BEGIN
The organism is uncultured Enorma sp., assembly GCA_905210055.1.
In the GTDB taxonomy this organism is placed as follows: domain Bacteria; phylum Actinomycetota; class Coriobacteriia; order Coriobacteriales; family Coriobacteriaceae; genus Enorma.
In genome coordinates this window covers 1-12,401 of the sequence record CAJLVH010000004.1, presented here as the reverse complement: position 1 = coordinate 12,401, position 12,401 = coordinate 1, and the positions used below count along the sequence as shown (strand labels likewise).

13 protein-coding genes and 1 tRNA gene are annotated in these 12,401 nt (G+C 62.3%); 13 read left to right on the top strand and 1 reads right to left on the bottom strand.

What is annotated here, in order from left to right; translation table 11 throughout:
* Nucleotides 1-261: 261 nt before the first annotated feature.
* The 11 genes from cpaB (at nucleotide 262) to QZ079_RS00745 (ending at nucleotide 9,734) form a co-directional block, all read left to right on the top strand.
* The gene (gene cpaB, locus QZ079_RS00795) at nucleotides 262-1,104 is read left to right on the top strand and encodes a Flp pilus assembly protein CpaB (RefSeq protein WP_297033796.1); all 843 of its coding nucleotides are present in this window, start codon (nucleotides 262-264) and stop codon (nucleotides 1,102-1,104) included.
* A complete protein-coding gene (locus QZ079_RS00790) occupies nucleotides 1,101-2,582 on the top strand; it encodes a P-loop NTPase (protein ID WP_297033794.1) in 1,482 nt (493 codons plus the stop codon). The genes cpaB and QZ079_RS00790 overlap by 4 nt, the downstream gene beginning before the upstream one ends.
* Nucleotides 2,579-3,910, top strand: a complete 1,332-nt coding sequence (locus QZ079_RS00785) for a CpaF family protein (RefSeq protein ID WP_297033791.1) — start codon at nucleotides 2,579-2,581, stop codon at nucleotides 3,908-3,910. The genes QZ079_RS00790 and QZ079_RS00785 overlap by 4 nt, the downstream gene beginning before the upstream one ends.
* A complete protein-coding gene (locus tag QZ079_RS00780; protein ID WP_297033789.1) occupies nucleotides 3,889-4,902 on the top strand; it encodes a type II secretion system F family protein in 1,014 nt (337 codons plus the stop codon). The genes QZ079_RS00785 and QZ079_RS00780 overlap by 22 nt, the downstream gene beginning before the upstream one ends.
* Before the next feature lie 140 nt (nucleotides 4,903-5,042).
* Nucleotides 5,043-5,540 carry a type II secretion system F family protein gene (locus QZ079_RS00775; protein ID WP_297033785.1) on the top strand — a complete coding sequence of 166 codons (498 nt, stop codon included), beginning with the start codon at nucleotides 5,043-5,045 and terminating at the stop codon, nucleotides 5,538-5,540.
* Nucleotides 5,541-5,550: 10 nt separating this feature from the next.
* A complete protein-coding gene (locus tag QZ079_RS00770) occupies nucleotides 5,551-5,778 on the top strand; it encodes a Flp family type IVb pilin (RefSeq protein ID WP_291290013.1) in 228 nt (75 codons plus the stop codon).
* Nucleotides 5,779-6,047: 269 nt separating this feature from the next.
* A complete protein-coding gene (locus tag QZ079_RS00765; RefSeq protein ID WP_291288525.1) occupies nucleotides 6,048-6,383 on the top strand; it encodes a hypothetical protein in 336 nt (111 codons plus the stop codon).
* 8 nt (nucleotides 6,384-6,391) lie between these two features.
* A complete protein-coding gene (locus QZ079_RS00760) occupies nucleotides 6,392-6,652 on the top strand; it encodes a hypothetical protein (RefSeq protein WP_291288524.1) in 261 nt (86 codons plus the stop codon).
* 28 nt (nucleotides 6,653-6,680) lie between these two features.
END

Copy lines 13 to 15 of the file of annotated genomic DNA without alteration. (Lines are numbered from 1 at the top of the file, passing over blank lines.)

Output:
* Nucleotides 5,043-5,540 carry a type II secretion system F family protein gene (locus QZ079_RS00775; protein ID WP_297033785.1) on the top strand — a complete coding sequence of 166 codons (498 nt, stop codon included), beginning with the start codon at nucleotides 5,043-5,045 and terminating at the stop codon, nucleotides 5,538-5,540.
* Nucleotides 5,541-5,550: 10 nt separating this feature from the next.
* A complete protein-coding gene (locus tag QZ079_RS00770) occupies nucleotides 5,551-5,778 on the top strand; it encodes a Flp family type IVb pilin (RefSeq protein ID WP_291290013.1) in 228 nt (75 codons plus the stop codon).